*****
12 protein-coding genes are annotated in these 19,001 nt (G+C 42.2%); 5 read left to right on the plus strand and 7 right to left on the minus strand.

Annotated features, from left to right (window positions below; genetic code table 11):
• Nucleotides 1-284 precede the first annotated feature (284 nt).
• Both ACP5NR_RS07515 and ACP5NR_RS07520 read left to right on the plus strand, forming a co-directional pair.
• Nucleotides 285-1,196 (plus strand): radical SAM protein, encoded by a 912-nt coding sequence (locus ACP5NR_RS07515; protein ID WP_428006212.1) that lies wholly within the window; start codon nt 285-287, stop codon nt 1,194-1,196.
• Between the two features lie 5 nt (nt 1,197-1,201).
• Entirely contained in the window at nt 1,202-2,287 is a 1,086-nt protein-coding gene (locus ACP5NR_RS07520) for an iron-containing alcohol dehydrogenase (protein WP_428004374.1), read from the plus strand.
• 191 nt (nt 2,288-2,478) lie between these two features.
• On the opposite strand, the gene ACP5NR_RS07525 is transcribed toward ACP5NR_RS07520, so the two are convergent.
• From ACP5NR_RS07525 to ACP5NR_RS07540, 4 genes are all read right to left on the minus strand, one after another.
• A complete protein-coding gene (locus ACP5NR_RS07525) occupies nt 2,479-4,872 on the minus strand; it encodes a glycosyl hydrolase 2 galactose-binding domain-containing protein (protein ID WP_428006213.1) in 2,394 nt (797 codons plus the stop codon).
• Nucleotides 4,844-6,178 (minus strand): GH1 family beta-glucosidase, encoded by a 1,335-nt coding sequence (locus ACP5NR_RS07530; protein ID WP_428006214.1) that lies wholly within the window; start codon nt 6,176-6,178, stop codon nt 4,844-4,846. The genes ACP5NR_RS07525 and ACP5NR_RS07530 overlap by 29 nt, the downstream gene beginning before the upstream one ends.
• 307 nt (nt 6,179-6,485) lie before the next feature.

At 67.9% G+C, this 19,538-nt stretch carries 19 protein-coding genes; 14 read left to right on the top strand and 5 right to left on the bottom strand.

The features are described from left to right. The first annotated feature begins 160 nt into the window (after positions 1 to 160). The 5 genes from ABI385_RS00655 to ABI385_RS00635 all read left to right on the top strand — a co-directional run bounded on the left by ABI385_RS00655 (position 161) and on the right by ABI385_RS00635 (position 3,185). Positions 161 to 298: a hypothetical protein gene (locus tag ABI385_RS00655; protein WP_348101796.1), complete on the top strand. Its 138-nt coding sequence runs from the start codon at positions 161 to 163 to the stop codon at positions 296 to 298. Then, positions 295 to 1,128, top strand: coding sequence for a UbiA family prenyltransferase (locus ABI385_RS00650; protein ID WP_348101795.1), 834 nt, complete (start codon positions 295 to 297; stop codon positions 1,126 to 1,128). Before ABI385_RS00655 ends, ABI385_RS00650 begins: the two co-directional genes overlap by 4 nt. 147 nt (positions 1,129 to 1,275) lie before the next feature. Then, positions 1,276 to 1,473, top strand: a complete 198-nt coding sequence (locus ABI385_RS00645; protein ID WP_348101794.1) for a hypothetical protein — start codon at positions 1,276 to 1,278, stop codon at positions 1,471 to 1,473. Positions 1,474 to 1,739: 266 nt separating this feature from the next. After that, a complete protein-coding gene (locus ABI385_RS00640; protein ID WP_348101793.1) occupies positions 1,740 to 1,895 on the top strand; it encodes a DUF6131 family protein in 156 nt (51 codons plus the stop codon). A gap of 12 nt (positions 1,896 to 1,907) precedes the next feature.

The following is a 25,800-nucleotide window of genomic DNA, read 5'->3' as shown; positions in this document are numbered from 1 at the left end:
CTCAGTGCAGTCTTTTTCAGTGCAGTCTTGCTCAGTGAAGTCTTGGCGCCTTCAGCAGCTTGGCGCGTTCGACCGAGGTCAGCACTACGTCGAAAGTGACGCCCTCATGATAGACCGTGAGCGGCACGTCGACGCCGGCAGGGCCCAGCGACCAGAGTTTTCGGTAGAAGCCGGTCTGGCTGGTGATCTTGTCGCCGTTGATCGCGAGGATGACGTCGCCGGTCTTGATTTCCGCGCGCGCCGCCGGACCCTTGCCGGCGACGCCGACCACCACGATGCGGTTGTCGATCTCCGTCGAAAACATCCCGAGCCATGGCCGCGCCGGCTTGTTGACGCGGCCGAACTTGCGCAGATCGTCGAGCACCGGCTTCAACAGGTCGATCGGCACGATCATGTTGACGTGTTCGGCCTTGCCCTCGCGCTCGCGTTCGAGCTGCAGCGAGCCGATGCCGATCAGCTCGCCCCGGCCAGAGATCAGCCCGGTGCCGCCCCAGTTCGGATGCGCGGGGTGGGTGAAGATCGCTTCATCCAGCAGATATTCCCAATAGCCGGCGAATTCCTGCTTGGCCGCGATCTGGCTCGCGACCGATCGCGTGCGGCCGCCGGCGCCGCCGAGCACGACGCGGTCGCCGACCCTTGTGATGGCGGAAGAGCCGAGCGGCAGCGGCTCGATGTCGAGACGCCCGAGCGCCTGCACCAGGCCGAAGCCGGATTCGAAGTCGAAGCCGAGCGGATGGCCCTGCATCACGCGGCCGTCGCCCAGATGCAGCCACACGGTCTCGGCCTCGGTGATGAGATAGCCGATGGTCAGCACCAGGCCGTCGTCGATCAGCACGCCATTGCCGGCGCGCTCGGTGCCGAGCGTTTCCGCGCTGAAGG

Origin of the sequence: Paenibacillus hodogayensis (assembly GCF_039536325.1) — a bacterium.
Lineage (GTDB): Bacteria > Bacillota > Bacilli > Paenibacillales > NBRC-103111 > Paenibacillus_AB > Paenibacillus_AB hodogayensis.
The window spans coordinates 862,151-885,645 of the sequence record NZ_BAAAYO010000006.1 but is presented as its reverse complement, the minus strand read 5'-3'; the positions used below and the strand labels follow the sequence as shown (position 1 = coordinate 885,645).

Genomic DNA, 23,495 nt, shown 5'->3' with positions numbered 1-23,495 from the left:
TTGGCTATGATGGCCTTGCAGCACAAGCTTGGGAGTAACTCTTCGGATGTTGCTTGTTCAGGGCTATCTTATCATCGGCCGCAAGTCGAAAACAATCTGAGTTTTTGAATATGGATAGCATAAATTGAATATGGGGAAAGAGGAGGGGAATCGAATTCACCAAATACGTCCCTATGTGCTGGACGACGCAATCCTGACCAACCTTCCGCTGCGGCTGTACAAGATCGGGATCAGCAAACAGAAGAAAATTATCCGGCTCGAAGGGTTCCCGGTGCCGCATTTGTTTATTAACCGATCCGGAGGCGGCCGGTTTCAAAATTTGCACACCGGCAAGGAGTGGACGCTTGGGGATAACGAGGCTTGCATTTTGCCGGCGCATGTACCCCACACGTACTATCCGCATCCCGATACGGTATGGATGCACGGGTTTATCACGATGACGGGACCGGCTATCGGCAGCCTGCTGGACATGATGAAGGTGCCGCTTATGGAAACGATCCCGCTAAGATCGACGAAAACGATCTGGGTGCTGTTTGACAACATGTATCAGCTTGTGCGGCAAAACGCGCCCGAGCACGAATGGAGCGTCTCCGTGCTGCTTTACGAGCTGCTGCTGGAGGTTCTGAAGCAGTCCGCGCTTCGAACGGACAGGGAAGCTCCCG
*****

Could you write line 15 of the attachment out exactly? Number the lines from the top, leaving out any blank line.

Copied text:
The features are described from left to right. The first annotated feature begins 160 nt into the window (after positions 1 to 160). The 5 genes from ABI385_RS00655 to ABI385_RS00635 all read left to right on the top strand — a co-directional run bounded on the left by ABI385_RS00655 (position 161) and on the right by ABI385_RS00635 (position 3,185). Positions 161 to 298: a hypothetical protein gene (locus tag ABI385_RS00655; protein WP_348101796.1), complete on the top strand. Its 138-nt coding sequence runs from the start codon at positions 161 to 163 to the stop codon at positions 296 to 298. Then, positions 295 to 1,128, top strand: coding sequence for a UbiA family prenyltransferase (locus ABI385_RS00650; protein ID WP_348101795.1), 834 nt, complete (start codon positions 295 to 297; stop codon positions 1,126 to 1,128). Before ABI385_RS00655 ends, ABI385_RS00650 begins: the two co-directional genes overlap by 4 nt. 147 nt (positions 1,129 to 1,275) lie before the next feature. Then, positions 1,276 to 1,473, top strand: a complete 198-nt coding sequence (locus ABI385_RS00645; protein ID WP_348101794.1) for a hypothetical protein — start codon at positions 1,276 to 1,278, stop codon at positions 1,471 to 1,473. Positions 1,474 to 1,739: 266 nt separating this feature from the next. After that, a complete protein-coding gene (locus ABI385_RS00640; protein ID WP_348101793.1) occupies positions 1,740 to 1,895 on the top strand; it encodes a DUF6131 family protein in 156 nt (51 codons plus the stop codon). A gap of 12 nt (positions 1,896 to 1,907) precedes the next feature.